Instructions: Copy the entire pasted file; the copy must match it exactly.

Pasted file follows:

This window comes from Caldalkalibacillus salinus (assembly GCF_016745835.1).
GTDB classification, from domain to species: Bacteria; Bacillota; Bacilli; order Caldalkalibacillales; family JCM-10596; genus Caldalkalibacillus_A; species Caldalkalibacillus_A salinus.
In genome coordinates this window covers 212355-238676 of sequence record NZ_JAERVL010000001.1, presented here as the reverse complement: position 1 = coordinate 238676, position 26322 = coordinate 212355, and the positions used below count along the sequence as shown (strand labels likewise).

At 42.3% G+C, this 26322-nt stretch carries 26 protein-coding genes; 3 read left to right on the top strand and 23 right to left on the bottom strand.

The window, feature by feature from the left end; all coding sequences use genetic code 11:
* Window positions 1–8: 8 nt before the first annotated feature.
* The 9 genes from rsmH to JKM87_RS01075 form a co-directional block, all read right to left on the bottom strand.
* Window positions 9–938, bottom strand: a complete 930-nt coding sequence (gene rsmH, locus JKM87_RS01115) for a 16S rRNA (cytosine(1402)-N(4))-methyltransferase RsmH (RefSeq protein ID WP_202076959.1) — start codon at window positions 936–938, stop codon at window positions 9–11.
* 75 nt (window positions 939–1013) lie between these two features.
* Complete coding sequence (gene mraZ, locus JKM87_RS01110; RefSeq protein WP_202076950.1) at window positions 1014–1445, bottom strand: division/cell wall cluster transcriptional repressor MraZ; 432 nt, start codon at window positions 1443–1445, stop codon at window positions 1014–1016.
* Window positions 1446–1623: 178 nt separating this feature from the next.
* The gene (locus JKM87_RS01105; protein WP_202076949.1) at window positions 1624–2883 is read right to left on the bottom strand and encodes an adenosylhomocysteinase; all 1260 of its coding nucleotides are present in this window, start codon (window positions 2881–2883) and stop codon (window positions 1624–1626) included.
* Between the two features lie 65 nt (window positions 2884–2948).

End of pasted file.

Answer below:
This window comes from Caldalkalibacillus salinus (assembly GCF_016745835.1).
GTDB classification, from domain to species: Bacteria; Bacillota; Bacilli; order Caldalkalibacillales; family JCM-10596; genus Caldalkalibacillus_A; species Caldalkalibacillus_A salinus.
In genome coordinates this window covers 212355-238676 of sequence record NZ_JAERVL010000001.1, presented here as the reverse complement: position 1 = coordinate 238676, position 26322 = coordinate 212355, and the positions used below count along the sequence as shown (strand labels likewise).

At 42.3% G+C, this 26322-nt stretch carries 26 protein-coding genes; 3 read left to right on the top strand and 23 right to left on the bottom strand.

The window, feature by feature from the left end; all coding sequences use genetic code 11:
* Window positions 1–8: 8 nt before the first annotated feature.
* The 9 genes from rsmH to JKM87_RS01075 form a co-directional block, all read right to left on the bottom strand.
* Window positions 9–938, bottom strand: a complete 930-nt coding sequence (gene rsmH, locus JKM87_RS01115) for a 16S rRNA (cytosine(1402)-N(4))-methyltransferase RsmH (RefSeq protein ID WP_202076959.1) — start codon at window positions 936–938, stop codon at window positions 9–11.
* 75 nt (window positions 939–1013) lie between these two features.
* Complete coding sequence (gene mraZ, locus JKM87_RS01110; RefSeq protein WP_202076950.1) at window positions 1014–1445, bottom strand: division/cell wall cluster transcriptional repressor MraZ; 432 nt, start codon at window positions 1443–1445, stop codon at window positions 1014–1016.
* Window positions 1446–1623: 178 nt separating this feature from the next.
* The gene (locus JKM87_RS01105; protein WP_202076949.1) at window positions 1624–2883 is read right to left on the bottom strand and encodes an adenosylhomocysteinase; all 1260 of its coding nucleotides are present in this window, start codon (window positions 2881–2883) and stop codon (window positions 1624–1626) included.
* Between the two features lie 65 nt (window positions 2884–2948).